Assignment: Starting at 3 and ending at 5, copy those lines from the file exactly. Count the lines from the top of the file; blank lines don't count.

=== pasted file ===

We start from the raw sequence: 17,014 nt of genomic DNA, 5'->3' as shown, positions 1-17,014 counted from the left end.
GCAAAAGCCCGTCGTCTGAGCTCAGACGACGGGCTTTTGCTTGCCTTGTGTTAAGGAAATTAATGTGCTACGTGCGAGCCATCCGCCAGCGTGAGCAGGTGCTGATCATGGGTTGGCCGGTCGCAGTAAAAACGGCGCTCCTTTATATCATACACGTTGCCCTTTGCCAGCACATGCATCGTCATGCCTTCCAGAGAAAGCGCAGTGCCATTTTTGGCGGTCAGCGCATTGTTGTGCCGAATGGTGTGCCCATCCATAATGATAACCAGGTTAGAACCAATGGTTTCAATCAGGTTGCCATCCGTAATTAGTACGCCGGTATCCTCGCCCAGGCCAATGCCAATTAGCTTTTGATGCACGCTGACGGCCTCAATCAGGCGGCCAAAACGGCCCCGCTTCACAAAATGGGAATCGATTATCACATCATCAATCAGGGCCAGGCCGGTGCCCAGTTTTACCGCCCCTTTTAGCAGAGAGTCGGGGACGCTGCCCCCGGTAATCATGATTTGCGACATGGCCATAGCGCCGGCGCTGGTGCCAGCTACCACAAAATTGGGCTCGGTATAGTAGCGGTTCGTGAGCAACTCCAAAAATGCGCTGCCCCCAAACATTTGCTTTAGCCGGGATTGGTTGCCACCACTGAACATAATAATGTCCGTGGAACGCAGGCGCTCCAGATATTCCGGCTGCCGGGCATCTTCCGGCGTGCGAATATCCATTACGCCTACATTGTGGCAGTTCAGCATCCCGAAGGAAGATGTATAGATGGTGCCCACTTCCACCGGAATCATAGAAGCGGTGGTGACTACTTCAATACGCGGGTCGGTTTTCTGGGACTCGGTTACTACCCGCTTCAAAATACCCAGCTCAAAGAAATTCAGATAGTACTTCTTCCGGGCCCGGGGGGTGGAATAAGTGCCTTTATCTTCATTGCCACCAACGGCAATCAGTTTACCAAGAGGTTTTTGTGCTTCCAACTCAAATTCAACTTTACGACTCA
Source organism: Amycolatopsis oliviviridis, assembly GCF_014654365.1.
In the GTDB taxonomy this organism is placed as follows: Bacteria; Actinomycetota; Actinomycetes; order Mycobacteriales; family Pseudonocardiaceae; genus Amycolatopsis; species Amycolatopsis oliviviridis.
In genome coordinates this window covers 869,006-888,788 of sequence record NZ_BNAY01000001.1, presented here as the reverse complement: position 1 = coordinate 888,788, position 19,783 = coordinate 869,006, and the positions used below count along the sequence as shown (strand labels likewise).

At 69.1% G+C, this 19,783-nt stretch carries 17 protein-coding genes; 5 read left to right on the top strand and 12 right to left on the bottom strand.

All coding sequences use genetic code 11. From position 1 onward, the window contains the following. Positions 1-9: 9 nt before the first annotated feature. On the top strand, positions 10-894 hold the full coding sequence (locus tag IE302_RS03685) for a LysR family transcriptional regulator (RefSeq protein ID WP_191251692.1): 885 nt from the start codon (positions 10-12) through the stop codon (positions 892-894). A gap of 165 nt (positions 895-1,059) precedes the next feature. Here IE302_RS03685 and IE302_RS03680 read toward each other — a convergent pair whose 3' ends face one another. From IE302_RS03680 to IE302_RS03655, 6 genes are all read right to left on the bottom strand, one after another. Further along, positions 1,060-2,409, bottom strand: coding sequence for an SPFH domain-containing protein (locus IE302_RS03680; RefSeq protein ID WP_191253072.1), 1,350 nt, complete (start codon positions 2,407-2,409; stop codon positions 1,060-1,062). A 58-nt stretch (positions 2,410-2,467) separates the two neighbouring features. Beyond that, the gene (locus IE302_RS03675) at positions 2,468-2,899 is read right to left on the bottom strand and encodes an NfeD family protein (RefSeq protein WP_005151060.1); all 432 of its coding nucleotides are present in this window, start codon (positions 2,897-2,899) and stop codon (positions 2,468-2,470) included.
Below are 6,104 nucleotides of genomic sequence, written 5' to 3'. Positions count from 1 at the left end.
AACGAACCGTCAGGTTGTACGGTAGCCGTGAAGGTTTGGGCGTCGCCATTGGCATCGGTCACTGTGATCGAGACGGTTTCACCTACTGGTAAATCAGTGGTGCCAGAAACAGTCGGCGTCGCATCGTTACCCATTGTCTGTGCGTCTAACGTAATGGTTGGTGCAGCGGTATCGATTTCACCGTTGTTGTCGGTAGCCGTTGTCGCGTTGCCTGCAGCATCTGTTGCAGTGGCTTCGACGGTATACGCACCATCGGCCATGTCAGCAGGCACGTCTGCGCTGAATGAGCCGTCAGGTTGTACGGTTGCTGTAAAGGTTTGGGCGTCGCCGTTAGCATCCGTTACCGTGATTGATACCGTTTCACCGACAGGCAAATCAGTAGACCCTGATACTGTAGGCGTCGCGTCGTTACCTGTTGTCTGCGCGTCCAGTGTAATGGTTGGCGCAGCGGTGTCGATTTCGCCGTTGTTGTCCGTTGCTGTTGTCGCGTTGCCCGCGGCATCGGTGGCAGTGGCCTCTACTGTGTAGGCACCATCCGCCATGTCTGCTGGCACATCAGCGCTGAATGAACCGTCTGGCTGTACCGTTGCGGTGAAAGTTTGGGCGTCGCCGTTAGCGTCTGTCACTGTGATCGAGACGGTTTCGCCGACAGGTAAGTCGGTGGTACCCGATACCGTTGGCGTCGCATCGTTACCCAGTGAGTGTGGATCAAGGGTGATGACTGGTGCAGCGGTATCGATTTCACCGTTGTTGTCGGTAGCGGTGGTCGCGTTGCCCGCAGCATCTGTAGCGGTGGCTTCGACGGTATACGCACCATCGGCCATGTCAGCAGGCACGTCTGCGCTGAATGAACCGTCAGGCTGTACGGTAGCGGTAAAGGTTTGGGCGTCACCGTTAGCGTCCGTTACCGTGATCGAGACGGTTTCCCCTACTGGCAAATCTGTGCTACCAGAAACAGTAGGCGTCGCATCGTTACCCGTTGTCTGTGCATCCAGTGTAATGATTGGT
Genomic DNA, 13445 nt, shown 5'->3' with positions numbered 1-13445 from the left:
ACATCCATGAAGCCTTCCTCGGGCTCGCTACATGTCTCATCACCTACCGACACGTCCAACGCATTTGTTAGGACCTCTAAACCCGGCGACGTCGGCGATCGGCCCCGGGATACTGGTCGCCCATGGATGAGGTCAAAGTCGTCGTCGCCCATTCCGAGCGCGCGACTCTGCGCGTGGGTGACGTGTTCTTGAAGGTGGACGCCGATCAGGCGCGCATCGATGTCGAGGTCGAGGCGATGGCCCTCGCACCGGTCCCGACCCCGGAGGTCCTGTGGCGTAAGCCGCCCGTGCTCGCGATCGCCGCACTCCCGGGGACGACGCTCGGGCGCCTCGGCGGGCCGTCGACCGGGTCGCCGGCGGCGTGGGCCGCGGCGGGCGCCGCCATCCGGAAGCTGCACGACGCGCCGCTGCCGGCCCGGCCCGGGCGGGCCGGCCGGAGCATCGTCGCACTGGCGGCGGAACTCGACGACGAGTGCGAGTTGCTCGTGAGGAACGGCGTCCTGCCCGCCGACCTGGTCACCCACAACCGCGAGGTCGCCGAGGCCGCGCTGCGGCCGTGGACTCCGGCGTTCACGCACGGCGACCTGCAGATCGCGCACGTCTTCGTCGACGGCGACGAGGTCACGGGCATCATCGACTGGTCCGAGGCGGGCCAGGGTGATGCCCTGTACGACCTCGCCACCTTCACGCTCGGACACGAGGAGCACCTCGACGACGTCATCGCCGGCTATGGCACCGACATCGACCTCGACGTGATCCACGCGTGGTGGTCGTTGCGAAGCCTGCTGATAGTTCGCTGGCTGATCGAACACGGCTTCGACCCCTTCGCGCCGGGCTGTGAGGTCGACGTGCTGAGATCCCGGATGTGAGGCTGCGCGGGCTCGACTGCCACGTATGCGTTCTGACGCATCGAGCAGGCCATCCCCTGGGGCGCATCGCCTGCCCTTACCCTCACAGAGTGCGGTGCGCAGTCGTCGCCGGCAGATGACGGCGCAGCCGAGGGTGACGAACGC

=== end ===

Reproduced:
Source organism: Amycolatopsis oliviviridis, assembly GCF_014654365.1.
In the GTDB taxonomy this organism is placed as follows: Bacteria; Actinomycetota; Actinomycetes; order Mycobacteriales; family Pseudonocardiaceae; genus Amycolatopsis; species Amycolatopsis oliviviridis.
In genome coordinates this window covers 869,006-888,788 of sequence record NZ_BNAY01000001.1, presented here as the reverse complement: position 1 = coordinate 888,788, position 19,783 = coordinate 869,006, and the positions used below count along the sequence as shown (strand labels likewise).